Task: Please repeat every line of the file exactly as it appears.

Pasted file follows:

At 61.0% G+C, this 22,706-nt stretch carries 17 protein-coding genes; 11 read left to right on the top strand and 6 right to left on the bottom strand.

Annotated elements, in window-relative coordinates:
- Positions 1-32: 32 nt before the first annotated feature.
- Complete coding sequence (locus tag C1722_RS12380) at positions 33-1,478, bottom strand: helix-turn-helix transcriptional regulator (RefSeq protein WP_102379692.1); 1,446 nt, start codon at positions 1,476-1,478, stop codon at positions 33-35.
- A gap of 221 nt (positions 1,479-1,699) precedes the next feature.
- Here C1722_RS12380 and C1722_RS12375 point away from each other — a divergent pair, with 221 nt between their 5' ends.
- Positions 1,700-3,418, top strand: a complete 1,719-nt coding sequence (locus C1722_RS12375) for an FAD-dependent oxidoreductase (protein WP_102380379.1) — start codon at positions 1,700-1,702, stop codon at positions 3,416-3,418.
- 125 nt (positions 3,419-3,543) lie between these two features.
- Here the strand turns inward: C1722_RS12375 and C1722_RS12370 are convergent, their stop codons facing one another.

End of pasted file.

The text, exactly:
At 61.0% G+C, this 22,706-nt stretch carries 17 protein-coding genes; 11 read left to right on the top strand and 6 right to left on the bottom strand.

Annotated elements, in window-relative coordinates:
- Positions 1-32: 32 nt before the first annotated feature.
- Complete coding sequence (locus tag C1722_RS12380) at positions 33-1,478, bottom strand: helix-turn-helix transcriptional regulator (RefSeq protein WP_102379692.1); 1,446 nt, start codon at positions 1,476-1,478, stop codon at positions 33-35.
- A gap of 221 nt (positions 1,479-1,699) precedes the next feature.
- Here C1722_RS12380 and C1722_RS12375 point away from each other — a divergent pair, with 221 nt between their 5' ends.
- Positions 1,700-3,418, top strand: a complete 1,719-nt coding sequence (locus C1722_RS12375) for an FAD-dependent oxidoreductase (protein WP_102380379.1) — start codon at positions 1,700-1,702, stop codon at positions 3,416-3,418.
- 125 nt (positions 3,419-3,543) lie between these two features.
- Here the strand turns inward: C1722_RS12375 and C1722_RS12370 are convergent, their stop codons facing one another.